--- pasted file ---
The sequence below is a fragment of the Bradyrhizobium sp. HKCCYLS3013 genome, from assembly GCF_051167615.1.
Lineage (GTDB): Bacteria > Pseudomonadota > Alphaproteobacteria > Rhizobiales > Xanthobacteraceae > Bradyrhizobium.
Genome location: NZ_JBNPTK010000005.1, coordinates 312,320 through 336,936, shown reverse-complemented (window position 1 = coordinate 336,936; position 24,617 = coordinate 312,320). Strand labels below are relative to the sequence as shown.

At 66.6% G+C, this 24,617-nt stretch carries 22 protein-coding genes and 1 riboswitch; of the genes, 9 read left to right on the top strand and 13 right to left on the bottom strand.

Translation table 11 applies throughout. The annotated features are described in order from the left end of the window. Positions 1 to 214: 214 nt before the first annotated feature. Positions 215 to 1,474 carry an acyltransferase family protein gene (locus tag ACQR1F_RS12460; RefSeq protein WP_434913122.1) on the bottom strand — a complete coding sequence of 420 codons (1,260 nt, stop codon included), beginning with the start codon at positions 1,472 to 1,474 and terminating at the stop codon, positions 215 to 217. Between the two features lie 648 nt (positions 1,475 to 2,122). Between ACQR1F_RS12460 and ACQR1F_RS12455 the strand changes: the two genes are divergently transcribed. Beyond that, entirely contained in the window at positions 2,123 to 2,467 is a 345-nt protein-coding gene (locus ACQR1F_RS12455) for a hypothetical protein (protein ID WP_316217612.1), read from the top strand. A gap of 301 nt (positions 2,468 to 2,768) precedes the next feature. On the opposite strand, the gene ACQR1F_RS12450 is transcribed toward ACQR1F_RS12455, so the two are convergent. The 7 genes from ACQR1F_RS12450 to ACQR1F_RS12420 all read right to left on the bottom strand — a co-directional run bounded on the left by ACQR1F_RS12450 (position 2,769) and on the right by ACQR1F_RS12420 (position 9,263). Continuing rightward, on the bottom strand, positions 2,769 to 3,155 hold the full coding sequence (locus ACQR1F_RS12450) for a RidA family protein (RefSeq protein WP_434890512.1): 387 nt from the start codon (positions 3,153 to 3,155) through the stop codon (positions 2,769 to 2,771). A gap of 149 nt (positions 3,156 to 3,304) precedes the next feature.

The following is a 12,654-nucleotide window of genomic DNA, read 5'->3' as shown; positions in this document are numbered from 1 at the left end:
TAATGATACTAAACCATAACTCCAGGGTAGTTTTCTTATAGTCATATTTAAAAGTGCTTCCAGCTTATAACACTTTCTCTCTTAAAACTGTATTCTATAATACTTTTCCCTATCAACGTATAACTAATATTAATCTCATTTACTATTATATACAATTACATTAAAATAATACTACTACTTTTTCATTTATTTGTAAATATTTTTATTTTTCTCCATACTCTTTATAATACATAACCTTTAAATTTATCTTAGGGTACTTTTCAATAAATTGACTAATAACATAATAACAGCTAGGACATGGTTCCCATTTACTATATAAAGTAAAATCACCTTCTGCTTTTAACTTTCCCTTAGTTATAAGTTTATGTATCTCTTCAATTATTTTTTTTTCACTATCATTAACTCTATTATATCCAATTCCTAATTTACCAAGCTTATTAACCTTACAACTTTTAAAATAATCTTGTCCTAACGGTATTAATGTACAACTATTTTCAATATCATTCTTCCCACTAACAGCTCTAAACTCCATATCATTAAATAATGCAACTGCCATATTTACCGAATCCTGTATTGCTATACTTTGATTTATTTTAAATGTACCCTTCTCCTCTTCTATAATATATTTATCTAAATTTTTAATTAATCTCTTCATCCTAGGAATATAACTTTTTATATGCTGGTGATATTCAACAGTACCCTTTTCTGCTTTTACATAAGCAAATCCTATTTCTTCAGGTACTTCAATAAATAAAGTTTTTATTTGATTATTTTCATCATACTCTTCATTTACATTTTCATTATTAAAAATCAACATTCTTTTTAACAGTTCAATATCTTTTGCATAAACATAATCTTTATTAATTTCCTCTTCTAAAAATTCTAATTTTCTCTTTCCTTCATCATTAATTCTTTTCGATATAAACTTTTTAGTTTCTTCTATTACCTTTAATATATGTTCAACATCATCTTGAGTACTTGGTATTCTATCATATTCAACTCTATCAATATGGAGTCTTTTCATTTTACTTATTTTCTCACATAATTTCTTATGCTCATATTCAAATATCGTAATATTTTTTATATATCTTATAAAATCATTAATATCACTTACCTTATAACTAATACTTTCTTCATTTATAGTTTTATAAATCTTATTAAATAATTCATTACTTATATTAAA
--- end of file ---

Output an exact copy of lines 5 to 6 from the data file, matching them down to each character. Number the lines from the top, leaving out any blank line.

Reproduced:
Translation table 11 applies throughout. The annotated features are described in order from the left end of the window. Positions 1 to 214: 214 nt before the first annotated feature. Positions 215 to 1,474 carry an acyltransferase family protein gene (locus tag ACQR1F_RS12460; RefSeq protein WP_434913122.1) on the bottom strand — a complete coding sequence of 420 codons (1,260 nt, stop codon included), beginning with the start codon at positions 1,472 to 1,474 and terminating at the stop codon, positions 215 to 217. Between the two features lie 648 nt (positions 1,475 to 2,122). Between ACQR1F_RS12460 and ACQR1F_RS12455 the strand changes: the two genes are divergently transcribed. Beyond that, entirely contained in the window at positions 2,123 to 2,467 is a 345-nt protein-coding gene (locus ACQR1F_RS12455) for a hypothetical protein (protein ID WP_316217612.1), read from the top strand. A gap of 301 nt (positions 2,468 to 2,768) precedes the next feature. On the opposite strand, the gene ACQR1F_RS12450 is transcribed toward ACQR1F_RS12455, so the two are convergent. The 7 genes from ACQR1F_RS12450 to ACQR1F_RS12420 all read right to left on the bottom strand — a co-directional run bounded on the left by ACQR1F_RS12450 (position 2,769) and on the right by ACQR1F_RS12420 (position 9,263). Continuing rightward, on the bottom strand, positions 2,769 to 3,155 hold the full coding sequence (locus ACQR1F_RS12450) for a RidA family protein (RefSeq protein WP_434890512.1): 387 nt from the start codon (positions 3,153 to 3,155) through the stop codon (positions 2,769 to 2,771). A gap of 149 nt (positions 3,156 to 3,304) precedes the next feature.

The following is a 12,654-nucleotide window of genomic DNA, read 5'->3' as shown; positions in this document are numbered from 1 at the left end: